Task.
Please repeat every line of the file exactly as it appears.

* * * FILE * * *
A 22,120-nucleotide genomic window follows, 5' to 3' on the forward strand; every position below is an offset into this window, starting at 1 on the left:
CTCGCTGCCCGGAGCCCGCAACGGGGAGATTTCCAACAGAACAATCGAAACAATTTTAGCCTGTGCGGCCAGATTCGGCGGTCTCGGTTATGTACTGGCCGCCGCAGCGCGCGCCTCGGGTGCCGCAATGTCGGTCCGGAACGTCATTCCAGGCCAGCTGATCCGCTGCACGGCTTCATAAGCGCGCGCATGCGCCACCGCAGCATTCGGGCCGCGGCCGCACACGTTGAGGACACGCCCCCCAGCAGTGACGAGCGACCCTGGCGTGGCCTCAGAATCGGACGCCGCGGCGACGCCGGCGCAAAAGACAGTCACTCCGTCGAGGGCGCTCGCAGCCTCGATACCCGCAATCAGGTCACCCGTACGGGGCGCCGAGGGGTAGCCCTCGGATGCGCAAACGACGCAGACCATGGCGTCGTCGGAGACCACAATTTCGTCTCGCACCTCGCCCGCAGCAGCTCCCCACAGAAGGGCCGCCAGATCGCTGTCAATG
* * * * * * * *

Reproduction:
A 22,120-nucleotide genomic window follows, 5' to 3' on the forward strand; every position below is an offset into this window, starting at 1 on the left:
CTCGCTGCCCGGAGCCCGCAACGGGGAGATTTCCAACAGAACAATCGAAACAATTTTAGCCTGTGCGGCCAGATTCGGCGGTCTCGGTTATGTACTGGCCGCCGCAGCGCGCGCCTCGGGTGCCGCAATGTCGGTCCGGAACGTCATTCCAGGCCAGCTGATCCGCTGCACGGCTTCATAAGCGCGCGCATGCGCCACCGCAGCATTCGGGCCGCGGCCGCACACGTTGAGGACACGCCCCCCAGCAGTGACGAGCGACCCTGGCGTGGCCTCAGAATCGGACGCCGCGGCGACGCCGGCGCAAAAGACAGTCACTCCGTCGAGGGCGCTCGCAGCCTCGATACCCGCAATCAGGTCACCCGTACGGGGCGCCGAGGGGTAGCCCTCGGATGCGCAAACGACGCAGACCATGGCGTCGTCGGAGACCACAATTTCGTCTCGCACCTCGCCCGCAGCAGCTCCCCACAGAAGGGCCGCCAGATCGCTGTCAATG